The Homeless Outreach and Medical Engagement Team comprises specialists from Nevada County, Hospitality House, Advocates for Mentally Ill Housing and Turning Point to work with chronically homeless people.
Based on his interview with Davey, Beauchamp wrote: “The decedent had multiple Traumatic Brain Injuries due to domestic violence. The decedent also suffered from PTSD and depression they believed was brought on by the domestic violence.”
Davey and LaPedus told Beauchamp that White was missing from her motel room when Davey went to check on her Friday, March 24.
An email and multiple calls to the H.O.M.E. Team were not returned.

In memoriam 

I did not know Lisa White, but more than 10 years ago, I knew another homeless woman. I’m ashamed I don’t remember her name. I think it was Gretchen.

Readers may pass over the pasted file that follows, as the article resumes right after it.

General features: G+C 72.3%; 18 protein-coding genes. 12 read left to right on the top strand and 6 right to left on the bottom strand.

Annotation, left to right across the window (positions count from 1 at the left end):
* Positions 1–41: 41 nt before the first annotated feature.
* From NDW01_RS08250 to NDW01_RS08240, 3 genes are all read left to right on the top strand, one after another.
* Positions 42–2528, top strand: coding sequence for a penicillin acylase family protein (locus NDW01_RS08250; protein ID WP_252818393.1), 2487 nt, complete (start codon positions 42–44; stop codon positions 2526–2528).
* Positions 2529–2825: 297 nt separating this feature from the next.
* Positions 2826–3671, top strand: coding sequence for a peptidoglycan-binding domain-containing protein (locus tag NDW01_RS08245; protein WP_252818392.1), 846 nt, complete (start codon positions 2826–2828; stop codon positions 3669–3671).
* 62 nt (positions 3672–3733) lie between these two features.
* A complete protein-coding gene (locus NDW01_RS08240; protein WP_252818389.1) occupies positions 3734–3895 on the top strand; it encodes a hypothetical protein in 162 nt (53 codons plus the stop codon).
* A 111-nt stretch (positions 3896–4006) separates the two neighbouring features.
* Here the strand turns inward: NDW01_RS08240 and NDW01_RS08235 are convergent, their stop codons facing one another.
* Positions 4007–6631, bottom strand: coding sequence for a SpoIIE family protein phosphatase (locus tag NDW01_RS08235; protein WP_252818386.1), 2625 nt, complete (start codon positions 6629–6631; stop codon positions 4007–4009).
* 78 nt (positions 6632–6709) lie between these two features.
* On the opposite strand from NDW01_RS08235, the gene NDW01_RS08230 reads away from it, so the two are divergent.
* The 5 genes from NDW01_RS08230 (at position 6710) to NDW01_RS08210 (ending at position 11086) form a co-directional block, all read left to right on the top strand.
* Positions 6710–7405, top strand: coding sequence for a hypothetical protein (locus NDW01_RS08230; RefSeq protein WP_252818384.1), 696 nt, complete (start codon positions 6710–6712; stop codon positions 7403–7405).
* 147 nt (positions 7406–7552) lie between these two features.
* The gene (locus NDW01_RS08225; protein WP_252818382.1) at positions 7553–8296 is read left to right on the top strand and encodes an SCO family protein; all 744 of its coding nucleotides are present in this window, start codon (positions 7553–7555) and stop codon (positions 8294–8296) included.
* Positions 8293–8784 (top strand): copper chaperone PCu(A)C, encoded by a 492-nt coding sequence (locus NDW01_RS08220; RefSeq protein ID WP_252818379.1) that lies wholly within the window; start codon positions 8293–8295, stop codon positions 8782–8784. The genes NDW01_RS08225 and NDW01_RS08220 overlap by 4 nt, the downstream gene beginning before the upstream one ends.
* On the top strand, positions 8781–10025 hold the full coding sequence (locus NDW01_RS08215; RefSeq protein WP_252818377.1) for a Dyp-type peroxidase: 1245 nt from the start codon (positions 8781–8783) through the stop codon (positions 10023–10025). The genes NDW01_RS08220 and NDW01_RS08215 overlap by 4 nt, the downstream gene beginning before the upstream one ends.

Back then, I was working as a staff monitor for Hospitality House, before Utah’s Place. Every afternoon at 4 p.m., guests would gather at our house on Church Street in Grass Valley. We would bus them to sleep in a different church every night.
Gretchen told me she was a tough “bull-dyke.” Her words. I agreed she could probably beat me up. (The only fights I’ve ever won are the ones I talked my way out of.)
When we first met, I yelled at her. She thought I yelled at her because she was gay. No, I yelled at her because she kept swearing in the churches.
We never became close friends, but we began to like each other a little. We were really close to getting her and her girlfriend into an apartment.